Michael Faulkner's comment piece (22 May, Insurance Times) placed a major question mark against the use of physiotherapy in treating whiplash injuries.
Our view is that physiotherapy is a cost-effective treatment when used appropriately in a great number of whiplash claims.
By appropriate, we mean the following: as early as possible following a whiplash injury and for those types of neck-strain that would benefit from physiotherapy, and based on a finite number of treatments, as medical opinion suggests that physiotherapy is not beneficial beyond a small number of sessions.
As opposed to the traditional approach of treating neck-strain injuries with rest and inactivity, the body of evidence shows that in most cases the best treatment for the injured person is to exercise and remain mobile.
For various reasons, individuals don't always have the motivation or insight to drive their own recovery, which is why referral to physiotherapy is often a key factor in achieving this.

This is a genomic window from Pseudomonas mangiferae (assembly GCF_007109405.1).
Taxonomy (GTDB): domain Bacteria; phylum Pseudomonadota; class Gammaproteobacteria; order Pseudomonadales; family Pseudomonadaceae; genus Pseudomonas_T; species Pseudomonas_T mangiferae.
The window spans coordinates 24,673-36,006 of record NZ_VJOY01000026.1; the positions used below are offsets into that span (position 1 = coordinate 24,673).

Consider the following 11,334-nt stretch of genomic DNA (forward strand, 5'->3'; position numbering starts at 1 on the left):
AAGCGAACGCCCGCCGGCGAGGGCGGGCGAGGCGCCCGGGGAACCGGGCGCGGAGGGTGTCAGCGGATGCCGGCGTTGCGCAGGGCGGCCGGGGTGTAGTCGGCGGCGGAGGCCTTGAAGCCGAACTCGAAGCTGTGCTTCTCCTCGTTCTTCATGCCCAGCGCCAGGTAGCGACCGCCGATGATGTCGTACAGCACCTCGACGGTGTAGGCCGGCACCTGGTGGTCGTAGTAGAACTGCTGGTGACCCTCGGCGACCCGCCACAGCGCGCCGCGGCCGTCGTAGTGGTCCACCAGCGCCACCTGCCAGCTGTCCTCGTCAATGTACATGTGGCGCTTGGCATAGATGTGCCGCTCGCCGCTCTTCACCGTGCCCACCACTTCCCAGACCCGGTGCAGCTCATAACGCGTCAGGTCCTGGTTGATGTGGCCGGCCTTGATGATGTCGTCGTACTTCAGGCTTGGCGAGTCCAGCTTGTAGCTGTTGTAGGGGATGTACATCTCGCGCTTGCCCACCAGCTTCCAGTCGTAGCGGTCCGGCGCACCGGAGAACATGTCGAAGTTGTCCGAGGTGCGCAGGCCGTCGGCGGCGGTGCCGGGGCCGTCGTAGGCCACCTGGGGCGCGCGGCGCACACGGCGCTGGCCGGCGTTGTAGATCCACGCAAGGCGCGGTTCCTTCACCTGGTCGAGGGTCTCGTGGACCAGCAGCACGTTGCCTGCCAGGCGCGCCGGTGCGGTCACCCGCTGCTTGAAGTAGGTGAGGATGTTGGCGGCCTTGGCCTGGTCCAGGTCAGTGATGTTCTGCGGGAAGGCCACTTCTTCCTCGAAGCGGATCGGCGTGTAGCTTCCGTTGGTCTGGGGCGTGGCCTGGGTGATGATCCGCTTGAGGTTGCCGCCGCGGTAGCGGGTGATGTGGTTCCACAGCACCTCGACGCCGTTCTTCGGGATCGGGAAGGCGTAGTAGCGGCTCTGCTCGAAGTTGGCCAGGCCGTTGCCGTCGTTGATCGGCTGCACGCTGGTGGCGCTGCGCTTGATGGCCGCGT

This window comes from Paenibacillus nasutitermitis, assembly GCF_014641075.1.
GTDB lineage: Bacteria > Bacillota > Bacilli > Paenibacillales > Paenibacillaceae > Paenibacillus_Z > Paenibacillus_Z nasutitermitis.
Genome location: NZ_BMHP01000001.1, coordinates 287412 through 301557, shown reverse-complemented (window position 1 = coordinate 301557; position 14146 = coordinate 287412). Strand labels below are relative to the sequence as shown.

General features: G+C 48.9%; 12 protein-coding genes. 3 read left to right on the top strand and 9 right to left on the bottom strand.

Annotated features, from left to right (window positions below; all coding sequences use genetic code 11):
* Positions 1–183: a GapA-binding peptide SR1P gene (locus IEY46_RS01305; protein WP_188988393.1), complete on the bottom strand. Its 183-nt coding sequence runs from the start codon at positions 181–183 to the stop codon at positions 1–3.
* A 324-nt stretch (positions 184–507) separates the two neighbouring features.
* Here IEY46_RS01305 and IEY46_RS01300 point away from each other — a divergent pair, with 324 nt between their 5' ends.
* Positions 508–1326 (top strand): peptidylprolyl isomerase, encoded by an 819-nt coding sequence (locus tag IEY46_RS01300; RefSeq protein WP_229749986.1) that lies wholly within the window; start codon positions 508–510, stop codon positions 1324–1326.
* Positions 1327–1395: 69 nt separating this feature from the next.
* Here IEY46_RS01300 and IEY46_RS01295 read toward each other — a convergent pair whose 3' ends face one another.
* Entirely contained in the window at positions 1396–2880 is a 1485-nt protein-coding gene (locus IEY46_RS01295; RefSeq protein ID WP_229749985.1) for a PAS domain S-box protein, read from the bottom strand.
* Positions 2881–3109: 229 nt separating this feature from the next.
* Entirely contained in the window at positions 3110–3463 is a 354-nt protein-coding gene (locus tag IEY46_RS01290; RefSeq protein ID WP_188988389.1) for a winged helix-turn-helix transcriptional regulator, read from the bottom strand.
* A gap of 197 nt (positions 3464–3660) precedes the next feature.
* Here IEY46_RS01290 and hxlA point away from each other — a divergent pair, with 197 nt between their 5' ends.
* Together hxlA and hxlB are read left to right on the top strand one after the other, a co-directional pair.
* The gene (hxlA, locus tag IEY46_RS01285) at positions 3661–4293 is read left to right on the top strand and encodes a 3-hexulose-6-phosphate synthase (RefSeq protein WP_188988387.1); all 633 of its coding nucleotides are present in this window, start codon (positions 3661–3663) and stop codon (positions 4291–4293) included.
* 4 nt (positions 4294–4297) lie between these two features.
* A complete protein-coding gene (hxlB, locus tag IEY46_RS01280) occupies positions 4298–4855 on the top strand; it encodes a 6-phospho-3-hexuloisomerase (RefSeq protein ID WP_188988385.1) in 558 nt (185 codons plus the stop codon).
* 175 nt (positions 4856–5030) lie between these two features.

We have seen the benefits of physiotherapy in helping claimants to both kick-start and then actively pursue their own rehabilitation. We have also seen its resultant effect in minimising claims costs. However, the reason it works is, admittedly, unclear. To this effect, we support, and are engaging in, the current research initiatives by the ABI, the NHS and other insurers.
It is early days yet in understanding the scope of physiotherapy, but our figures indicate that whiplash claim costs can be reduced by an average amount of £300 per claim, after funding the treatment.
We have no reason to believe that money is being "thrown away" when our own experience shows the potential saving to be made when physiotherapy is used in the early stages of a whiplash claim.
It would be doing the claimant and the industry a disservice to hold back when the results are evident and seem to be pointing the way towards a more claimant-focused and collaborative process to handling bodily injury claims.
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